We’ve all struggled our way around cities that absolutely make no sense to us directionally. Streets flow into one another, nothing seems very organized, and maybe someone decided to slap a few one way roads in there for good measure. How did some cities escape this meandering life with a grid system, while others were left in the chaos?
The answer may be somewhat simple- a lack of evidence. Up until the late 1960s urban planners couldn’t figure out why some cities were booming and others were seeing populations leave by the thousands. Right now Denver is seeing huge growth in terms of population; is this a phenomena that can be explained by data?
Urban planners have started to gather massive amounts of data to figure out what makes a city thrive. A book on urban planning and successful cities postulated that there were a few conditions that needed to be met in order for a city to be vibrant. These conditions included a diverse physical environment, small city blocks with more pedestrian interactions, a good mix of people and buildings, and a mix of low and high rent structures.
A team in Italy has set out to investigate the book’s claims by finding new data sources to test the vibrancy of a city. The team used a collaborative mapping tool, census data, land use data, and mobile phone data to compile information about the movement, interactions and life of an urban area. The information was gathered for Rome, Naples, Florence, Bologna, Milan, and Palermo.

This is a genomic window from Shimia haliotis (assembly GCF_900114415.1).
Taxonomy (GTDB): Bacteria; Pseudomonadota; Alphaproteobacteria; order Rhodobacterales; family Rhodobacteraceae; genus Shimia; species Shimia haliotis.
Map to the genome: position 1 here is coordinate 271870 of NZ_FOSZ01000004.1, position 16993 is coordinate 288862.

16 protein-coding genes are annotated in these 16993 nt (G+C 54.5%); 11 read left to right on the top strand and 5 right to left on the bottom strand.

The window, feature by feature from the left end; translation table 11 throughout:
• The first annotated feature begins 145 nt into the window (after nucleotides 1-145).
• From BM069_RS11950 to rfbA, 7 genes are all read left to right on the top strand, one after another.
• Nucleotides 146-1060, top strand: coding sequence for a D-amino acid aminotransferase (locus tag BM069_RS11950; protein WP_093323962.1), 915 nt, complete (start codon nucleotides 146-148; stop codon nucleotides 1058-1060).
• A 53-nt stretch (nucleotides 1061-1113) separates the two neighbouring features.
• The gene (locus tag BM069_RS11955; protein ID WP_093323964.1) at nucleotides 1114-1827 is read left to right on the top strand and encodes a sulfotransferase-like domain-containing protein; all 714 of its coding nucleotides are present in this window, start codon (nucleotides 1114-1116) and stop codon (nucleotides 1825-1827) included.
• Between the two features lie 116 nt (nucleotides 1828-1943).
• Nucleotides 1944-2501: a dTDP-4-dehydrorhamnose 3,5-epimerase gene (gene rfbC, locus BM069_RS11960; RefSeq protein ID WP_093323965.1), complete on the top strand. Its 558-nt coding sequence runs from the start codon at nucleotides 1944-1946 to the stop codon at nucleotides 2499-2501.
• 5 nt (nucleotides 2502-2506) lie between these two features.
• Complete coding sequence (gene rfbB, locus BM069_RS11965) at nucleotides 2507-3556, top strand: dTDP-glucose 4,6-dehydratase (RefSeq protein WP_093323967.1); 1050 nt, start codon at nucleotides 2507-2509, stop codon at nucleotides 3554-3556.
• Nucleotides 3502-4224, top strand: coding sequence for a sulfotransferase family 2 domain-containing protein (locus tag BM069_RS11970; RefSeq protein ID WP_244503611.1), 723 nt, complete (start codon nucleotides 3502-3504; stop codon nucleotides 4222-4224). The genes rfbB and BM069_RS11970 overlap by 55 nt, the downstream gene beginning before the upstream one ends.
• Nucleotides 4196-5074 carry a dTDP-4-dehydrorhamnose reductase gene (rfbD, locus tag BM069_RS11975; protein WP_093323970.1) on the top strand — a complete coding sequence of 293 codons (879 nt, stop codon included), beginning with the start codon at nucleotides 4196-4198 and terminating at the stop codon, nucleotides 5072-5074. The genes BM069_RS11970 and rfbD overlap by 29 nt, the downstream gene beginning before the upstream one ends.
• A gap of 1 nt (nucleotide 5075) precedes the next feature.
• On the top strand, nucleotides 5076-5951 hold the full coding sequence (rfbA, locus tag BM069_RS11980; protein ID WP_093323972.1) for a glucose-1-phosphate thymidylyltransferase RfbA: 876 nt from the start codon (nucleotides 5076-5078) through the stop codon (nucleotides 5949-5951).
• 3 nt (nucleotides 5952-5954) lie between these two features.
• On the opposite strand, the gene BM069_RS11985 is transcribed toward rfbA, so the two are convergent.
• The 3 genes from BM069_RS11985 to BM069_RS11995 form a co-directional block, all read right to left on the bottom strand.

The team’s measurements included urban vitality and urban diversity. In cities like Rome the percentage of old buildings to new is skewed in some areas, simply due to the long history of the city. Cities in Italy have greater pedestrian interaction because of smaller cities blocks, as compared to American cities. Producing mixed areas in urban centers can be difficult in America and in Italy, where a predominance of new or old buildings is common.
As the science of urban planning grows, cities in the United States and elsewhere will likely be guided by findings in the future.
Data Mining Reveals the Four Urban Conditions That Create Vibrant City Life. MIT Technology Review, March 24, 2016.
De Nadai, M., Staiano, J., Larcher, R., Sebe, N., Quercia, D., & Lepri, B. (2016). The Death and Life of Great Italian Cities: A Mobile Phone Data Perspective. arXiv preprint arXiv:1603.04012.